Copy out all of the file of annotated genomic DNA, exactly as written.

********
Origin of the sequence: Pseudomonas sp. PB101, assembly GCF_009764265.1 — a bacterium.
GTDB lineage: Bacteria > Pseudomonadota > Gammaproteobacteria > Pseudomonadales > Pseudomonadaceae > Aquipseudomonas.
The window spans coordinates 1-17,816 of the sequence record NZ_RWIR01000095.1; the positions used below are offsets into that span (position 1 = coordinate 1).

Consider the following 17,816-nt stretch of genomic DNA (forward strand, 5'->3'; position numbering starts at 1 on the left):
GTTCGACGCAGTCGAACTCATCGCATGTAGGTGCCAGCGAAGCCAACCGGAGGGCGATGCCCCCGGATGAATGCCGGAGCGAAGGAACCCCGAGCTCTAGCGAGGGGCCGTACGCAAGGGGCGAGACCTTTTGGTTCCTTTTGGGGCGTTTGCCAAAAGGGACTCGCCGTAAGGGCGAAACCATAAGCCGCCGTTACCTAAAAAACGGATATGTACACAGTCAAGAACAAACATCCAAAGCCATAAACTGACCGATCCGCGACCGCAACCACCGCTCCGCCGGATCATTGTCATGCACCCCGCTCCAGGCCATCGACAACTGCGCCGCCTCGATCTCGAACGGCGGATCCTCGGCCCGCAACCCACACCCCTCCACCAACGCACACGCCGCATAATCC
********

Origin of the sequence: Pseudomonas sp. PB101, assembly GCF_009764265.1 — a bacterium.
GTDB lineage: Bacteria > Pseudomonadota > Gammaproteobacteria > Pseudomonadales > Pseudomonadaceae > Aquipseudomonas.
The window spans coordinates 1-17,816 of the sequence record NZ_RWIR01000095.1; the positions used below are offsets into that span (position 1 = coordinate 1).

Consider the following 17,816-nt stretch of genomic DNA (forward strand, 5'->3'; position numbering starts at 1 on the left):
GTTCGACGCAGTCGAACTCATCGCATGTAGGTGCCAGCGAAGCCAACCGGAGGGCGATGCCCCCGGATGAATGCCGGAGCGAAGGAACCCCGAGCTCTAGCGAGGGGCCGTACGCAAGGGGCGAGACCTTTTGGTTCCTTTTGGGGCGTTTGCCAAAAGGGACTCGCCGTAAGGGCGAAACCATAAGCCGCCGTTACCTAAAAAACGGATATGTACACAGTCAAGAACAAACATCCAAAGCCATAAACTGACCGATCCGCGACCGCAACCACCGCTCCGCCGGATCATTGTCATGCACCCCGCTCCAGGCCATCGACAACTGCGCCGCCTCGATCTCGAACGGCGGATCCTCGGCCCGCAACCCACACCCCTCCACCAACGCACACGCCGCATAATCC